1. Question: For purposes of calculating the loan forgiveness reduction required for salary/hourly wage reductions in excess of 25% for certain employees, are all forms of compensation included or only salaries and wages?

Answer:  For purposes of calculating reductions in the loan forgiveness amount, the borrower should only take into account decreases in salaries or wages.

Issue 5: What is a Covered Employee for PPP Loan Purposes?

The Covered Period is either:

(1) the 24-week (168-day) period beginning on the PPP loan disbursement date, or

(2) if the borrower received its PPP loan before June 5, 2020, the borrower may elect to use an eight-week (56-day) Covered Period.

For example, if the borrower is using a 24-week Covered Period and received its PPP loan proceeds on Monday, April 20, the first day of the Covered Period is April 20 and the last day of the Covered Period is Sunday, October 4.  In no event may the Covered Period extend beyond December 31, 2020. 2 Borrowers with a biweekly (or more frequent) payroll schedule may elect to calculate eligible payroll costs using the 24-week (168-day) period (or for loans received before June 5, 2020 at the election of the borrower, the eight-week (56-day) period) that begins on the first day of their first pay period following their PPP loan disbursement date (i.e., the “Alternative Covered Period”).  For example, if the borrower is using a 24-week Alternative Payroll Covered Period and received its PPP loan proceeds on Monday, April 20, and the first day of its first pay period following its PPP loan disbursement is Sunday, April 26, the first day of the Alternative Payroll Covered Period is April 26 and the last day of the Alternative Payroll Covered Period is Saturday, October 10.  In no event may the Alternative Payroll Covered Period extend beyond December 31, 2020.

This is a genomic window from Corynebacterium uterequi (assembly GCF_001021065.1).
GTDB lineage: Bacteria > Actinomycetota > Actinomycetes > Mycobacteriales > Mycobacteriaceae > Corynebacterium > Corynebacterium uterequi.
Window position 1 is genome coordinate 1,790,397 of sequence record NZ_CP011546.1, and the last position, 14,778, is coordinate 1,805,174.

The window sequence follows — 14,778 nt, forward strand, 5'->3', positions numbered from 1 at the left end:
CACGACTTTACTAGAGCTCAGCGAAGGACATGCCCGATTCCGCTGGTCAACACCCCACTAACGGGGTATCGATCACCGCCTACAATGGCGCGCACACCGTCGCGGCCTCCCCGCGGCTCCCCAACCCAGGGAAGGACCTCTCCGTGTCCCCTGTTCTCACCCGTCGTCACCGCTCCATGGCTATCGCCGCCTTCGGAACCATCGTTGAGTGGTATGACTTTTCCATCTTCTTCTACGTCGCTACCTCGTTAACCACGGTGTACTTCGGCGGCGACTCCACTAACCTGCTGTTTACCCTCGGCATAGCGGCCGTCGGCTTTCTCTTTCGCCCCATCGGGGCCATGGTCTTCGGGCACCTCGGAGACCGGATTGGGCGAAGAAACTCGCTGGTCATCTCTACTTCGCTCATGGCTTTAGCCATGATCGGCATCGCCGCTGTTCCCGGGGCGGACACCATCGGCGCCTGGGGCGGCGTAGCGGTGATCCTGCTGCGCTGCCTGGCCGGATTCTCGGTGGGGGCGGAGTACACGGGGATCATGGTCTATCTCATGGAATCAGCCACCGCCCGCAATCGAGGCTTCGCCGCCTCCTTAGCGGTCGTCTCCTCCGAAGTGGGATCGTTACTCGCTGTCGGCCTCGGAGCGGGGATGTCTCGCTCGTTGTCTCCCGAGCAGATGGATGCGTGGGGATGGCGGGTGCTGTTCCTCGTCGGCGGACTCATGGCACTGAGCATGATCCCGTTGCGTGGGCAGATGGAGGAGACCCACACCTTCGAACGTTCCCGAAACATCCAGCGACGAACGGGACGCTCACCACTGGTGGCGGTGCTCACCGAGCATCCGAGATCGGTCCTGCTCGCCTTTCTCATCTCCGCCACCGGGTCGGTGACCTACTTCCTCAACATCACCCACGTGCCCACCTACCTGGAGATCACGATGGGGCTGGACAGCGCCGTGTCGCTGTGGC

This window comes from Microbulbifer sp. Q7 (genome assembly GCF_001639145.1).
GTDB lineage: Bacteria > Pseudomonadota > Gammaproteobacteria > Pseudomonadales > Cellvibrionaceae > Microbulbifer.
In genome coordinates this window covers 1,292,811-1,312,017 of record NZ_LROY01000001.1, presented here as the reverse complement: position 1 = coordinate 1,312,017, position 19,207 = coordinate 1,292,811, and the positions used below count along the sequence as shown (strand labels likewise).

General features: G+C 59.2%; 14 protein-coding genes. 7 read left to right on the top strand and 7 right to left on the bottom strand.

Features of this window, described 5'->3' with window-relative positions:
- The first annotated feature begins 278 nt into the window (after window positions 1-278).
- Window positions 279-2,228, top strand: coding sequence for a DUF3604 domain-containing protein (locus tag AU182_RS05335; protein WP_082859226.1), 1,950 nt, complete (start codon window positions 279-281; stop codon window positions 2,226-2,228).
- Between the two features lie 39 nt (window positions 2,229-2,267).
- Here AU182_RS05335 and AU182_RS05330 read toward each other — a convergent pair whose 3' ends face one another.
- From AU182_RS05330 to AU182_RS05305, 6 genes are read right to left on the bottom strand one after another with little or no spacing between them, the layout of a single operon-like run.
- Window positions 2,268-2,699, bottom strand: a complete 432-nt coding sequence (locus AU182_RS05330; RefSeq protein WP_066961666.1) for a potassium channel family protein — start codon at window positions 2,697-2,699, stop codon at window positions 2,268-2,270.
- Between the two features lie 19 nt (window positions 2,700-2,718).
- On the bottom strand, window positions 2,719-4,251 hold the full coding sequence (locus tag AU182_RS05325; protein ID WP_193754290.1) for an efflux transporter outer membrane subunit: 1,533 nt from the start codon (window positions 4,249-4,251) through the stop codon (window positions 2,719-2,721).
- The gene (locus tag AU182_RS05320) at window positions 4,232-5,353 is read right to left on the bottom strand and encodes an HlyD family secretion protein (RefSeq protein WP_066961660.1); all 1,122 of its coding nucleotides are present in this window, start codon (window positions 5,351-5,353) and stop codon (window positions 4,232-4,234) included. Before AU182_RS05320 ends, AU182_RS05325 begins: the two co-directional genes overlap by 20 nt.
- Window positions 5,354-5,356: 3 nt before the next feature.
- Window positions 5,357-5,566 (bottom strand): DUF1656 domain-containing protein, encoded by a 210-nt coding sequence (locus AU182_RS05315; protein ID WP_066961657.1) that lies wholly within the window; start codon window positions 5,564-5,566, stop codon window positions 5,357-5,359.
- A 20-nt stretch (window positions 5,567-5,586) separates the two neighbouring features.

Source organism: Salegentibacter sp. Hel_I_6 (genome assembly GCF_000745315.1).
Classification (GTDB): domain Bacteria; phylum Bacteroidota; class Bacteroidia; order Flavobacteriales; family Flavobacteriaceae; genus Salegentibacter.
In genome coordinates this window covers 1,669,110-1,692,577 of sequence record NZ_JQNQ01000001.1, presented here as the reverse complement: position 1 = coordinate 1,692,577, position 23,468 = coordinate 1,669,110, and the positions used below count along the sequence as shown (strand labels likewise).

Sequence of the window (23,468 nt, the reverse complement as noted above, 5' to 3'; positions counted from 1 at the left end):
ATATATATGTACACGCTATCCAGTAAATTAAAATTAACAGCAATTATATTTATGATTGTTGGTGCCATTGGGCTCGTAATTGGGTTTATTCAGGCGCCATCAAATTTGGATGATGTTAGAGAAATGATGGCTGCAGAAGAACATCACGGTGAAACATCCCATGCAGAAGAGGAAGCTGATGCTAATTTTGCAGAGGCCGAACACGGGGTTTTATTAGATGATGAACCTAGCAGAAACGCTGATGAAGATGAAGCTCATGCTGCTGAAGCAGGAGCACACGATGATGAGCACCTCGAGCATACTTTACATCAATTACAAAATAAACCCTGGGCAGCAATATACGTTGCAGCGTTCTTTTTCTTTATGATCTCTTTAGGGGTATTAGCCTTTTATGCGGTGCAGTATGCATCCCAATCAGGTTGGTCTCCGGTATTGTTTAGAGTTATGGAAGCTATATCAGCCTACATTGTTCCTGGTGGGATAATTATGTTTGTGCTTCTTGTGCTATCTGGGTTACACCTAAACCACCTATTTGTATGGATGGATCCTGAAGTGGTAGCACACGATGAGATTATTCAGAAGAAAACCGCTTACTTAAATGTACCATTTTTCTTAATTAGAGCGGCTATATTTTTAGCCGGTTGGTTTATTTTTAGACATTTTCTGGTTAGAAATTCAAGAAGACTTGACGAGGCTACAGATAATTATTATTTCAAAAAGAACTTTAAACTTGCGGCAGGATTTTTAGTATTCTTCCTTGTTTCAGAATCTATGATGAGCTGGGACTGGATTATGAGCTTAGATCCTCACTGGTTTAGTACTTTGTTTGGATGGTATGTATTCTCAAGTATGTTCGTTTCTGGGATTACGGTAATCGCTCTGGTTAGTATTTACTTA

Issue 6: E-file Application Revisions Requiring Resubmission

If you have an active e-file application on file and have made changes such as adding a Provider option, Principal or Responsible Official and it has not been resubmitted it will be deleted in 90 days.